Second, it is charged that defendant was prejudiced by the manner in which the jury was selected. The state did not waive the death penalty and qualified the jury as provided in Section 546.130, which, in part, provides: "Persons whose opinions are such as to preclude them from finding any defendant guilty of an offense punishable with death, shall be ineligible to serve as jurors on the trial of an indictment or information charging any such offense, * * *." (Emphasis added.) For this reason, defendant contends he was not provided a fair and impartial jury and was thereby denied due process of law. Reliance is placed on the holding in the case of Witherspoon v. Illinois, 391 U.S. 510, 88 S. Ct. 1770, 20 L. Ed. 2d 776 (1968). There are two basic reasons why this argument must fail.
(1) The jury in the instant case did not assess the death penalty. In the case of Bumper v. North Carolina, 391 U.S. 543, *252 545, 88 S. Ct. 1788, 20 L. Ed. 2d 797, decided on the same day as Witherspoon, and reported immediately after it in the U. S. Reports, the United States Supreme Court declared: "Our decision in Witherspoon does not govern the present case, because here the jury recommended a sentence of life imprisonment."
(2) The procedure followed here, although had prior to publication of Witherspoon, is entirely consistent therewith. In Witherspoon, 391 U.S. at pages 513-514, 88 S.Ct. at page 1772, it was declared that the holding did not "* * * involve the State's assertion of a right to exclude from the jury in a capital case those who say that they could never vote to impose the death penalty or that they would refuse even to consider its imposition in the case before them." (Emphasis added.) Section 546.130, in limiting its exclusionary provisions only to those persons whose opinions "preclude" such a finding, meets the demands of Witherspoon. The voir dire question asked in the instant case was: "Do you have any moral, conscientious or religious scruple which would make it impossible for you to bring in a verdict of death if you were convinced that such a verdict is fair and just?" (Emphasis added.) This same question was approved by this court in State v. Swinburne, Mo., 324 S.W.2d 746, 751 (1959). See State v. Pinkston, 336 Mo. 614, 79 S.W.2d 1046, 1049 . The statute and question are compatible with the holding in Witherspoon in that both only contemplate exclusion of those that "could never vote to impose the death penalty." There is a further and very fundamental reason for approval of both. It has always been the duty and function of the legislative branch of government to designate the range of punishment for any specific crime. For the judiciary to demand that potential jurors be considered qualified, when they have evidenced a refusal to consider all possible punishments authorized, would be nothing more than a usurpation by the courts of a recognized legislative function. There was no error in the procedure followed.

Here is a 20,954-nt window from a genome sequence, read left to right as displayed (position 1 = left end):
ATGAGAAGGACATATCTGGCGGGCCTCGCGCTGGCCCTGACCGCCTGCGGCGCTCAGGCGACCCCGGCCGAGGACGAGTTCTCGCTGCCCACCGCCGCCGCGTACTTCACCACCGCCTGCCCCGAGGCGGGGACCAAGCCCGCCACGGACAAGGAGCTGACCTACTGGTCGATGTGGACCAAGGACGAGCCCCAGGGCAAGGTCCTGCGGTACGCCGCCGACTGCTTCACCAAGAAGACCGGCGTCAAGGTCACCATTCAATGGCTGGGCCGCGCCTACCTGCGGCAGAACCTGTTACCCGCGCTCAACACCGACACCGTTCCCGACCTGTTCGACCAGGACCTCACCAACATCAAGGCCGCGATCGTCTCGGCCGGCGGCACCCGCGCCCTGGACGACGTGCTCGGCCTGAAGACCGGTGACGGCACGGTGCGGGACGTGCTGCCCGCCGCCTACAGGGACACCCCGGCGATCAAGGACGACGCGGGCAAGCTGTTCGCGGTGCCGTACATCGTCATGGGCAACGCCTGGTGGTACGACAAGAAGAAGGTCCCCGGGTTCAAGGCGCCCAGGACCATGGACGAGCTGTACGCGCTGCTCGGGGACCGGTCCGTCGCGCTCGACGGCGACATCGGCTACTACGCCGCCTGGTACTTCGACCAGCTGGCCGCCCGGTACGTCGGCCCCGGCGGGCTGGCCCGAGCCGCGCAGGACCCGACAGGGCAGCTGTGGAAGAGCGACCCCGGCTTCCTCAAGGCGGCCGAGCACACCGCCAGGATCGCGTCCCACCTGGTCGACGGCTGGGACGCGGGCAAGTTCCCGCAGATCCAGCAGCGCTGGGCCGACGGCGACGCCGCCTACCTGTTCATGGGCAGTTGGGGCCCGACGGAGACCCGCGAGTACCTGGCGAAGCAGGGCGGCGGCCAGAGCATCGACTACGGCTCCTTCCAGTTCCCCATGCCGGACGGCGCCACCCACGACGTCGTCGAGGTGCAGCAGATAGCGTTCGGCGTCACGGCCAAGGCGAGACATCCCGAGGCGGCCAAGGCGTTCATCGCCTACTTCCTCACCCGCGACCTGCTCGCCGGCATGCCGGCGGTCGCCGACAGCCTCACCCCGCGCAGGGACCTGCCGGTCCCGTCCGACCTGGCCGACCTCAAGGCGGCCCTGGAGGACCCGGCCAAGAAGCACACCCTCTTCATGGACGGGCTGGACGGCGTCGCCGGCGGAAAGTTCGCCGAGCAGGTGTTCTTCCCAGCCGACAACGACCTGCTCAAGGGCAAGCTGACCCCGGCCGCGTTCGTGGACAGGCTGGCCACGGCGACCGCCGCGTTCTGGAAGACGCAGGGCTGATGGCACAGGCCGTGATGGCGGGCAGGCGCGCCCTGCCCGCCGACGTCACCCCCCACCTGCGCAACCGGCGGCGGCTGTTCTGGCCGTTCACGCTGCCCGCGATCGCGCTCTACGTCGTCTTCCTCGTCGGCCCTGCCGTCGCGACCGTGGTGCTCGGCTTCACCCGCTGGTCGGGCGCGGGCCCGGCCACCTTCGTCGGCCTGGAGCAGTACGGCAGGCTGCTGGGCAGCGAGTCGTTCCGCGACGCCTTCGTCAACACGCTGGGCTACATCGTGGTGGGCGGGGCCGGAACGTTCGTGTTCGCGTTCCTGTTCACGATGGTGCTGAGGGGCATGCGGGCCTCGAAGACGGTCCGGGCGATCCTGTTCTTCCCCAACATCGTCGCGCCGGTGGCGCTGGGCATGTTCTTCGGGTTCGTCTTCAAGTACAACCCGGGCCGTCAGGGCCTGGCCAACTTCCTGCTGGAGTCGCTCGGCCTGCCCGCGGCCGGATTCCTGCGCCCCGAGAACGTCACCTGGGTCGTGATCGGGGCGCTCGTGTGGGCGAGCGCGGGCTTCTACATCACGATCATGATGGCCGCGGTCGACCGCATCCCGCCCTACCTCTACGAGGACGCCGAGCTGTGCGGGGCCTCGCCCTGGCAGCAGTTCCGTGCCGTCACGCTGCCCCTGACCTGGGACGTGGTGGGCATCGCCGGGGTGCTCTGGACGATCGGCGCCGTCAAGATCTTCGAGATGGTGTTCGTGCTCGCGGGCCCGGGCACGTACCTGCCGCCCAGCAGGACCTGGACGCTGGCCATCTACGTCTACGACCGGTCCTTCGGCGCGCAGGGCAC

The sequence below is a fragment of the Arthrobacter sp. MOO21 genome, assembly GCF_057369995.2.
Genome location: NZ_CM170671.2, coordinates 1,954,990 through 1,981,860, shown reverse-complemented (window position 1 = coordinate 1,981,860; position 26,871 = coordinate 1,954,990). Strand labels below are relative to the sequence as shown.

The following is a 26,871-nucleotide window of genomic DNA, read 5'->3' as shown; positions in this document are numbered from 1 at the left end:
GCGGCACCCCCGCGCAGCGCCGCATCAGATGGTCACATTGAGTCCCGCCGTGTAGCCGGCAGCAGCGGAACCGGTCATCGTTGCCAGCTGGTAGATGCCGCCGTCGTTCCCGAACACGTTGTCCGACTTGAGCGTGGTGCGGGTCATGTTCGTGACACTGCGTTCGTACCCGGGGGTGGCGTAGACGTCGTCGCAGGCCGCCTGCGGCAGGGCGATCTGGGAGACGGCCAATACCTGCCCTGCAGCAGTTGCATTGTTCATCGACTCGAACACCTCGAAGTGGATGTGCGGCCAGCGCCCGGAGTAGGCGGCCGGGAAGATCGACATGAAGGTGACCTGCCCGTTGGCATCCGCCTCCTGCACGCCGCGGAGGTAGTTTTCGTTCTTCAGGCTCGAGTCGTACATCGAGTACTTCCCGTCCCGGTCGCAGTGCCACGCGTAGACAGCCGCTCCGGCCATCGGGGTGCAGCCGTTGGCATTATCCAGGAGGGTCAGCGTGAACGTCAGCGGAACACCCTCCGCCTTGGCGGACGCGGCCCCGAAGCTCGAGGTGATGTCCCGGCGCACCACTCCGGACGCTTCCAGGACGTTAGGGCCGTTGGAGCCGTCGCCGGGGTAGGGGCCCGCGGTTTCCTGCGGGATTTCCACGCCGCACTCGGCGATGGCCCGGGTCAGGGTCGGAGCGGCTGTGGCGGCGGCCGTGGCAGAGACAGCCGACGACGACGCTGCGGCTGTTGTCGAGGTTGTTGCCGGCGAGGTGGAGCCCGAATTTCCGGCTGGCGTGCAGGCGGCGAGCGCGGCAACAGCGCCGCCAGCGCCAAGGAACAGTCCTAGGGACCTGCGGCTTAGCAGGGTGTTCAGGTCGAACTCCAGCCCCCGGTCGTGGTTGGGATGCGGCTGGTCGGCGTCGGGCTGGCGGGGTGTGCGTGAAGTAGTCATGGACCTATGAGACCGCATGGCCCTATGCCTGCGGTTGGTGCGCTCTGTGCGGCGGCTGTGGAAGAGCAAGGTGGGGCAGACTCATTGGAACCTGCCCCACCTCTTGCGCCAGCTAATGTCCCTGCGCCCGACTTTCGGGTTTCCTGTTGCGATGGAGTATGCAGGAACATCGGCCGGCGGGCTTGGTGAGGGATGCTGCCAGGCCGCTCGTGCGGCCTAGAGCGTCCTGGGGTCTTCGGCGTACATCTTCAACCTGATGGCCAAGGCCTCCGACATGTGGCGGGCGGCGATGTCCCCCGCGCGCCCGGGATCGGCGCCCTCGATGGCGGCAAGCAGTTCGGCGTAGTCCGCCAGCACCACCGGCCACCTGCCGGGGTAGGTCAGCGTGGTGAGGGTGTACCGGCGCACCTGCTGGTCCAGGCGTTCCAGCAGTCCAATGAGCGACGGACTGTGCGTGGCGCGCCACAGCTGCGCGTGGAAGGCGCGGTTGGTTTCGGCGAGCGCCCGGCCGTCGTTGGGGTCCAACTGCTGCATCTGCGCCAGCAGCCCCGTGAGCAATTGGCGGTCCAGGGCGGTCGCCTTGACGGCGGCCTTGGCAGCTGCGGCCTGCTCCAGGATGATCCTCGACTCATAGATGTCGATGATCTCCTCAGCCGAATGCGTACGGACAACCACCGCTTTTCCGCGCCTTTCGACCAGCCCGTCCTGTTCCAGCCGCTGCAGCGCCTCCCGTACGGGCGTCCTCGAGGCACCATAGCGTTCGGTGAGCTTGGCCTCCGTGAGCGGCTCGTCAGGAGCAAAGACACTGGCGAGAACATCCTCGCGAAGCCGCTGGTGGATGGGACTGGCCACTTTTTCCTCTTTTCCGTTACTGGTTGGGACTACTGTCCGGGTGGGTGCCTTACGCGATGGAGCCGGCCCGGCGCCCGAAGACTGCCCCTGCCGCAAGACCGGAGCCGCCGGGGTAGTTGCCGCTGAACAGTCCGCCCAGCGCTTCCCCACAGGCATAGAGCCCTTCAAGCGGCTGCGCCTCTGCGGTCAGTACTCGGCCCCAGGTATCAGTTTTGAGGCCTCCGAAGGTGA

Third, it is argued that defendant was prejudiced by admission of testimony pertaining to the events in the City of St. Louis, which occurred some four hours prior to the actual offense for which he was tried. It is correctly asserted that as a general rule evidence tending to show a defendant guilty of the commission of other crimes is not admissible. State v. Mathis, Mo., 375 S.W.2d 196, 198. However, one of the recognized exceptions is that evidence of other crimes is admissible when it tends to establish the particular crime charged. State v. Atkinson, Mo., 293 S.W.2d 941. The most vital issue, and in fact the only one created by the evidence, was whether or not the resistance offered by the victim was sufficient to establish the crime of rape. By her own testimony, physical resistance was limited because she was overcome by fear, and it was incumbent on the state to establish there was reasonable cause for such fear. All of the evidence offered tended to establish the reasonableness of such fear and apprehension. "Essentially, this whole series of acts constituted one continuous transaction. * * * A defendant cannot expect to exclude acts of brutality perpetrated in the commission of a crime and performed as the very means of accomplishing it." State v. Swinburne, supra, 324 S.W.2d loc. cit. 752. Point three is ruled against defendant.
Fourth, it is next argued that defendant was prejudiced by admission of a picture taken of him at the time of his arrest, because it portrayed him in a dirty and unkempt condition. Initially, this question rests in the sound discretion of the trial court, and its decision will not be disturbed absent a showing of abuse. The state could not assume defendant would testify, and this picture tended to identify and connect him with the crime. In addition, we have examined the photo and it does not depict defendant as dirty or unkempt and could not have been, by any stretch of the imagination, considered inflammatory.
Fifth, complaint is made that admission of defendant's written statement *253 was error; not because it was not voluntarily given, but because it related events of the night that did not occur in Warren County. The same argument was ruled against defendant while considering point three.
The judgment is affirmed.
All of the Judges concur.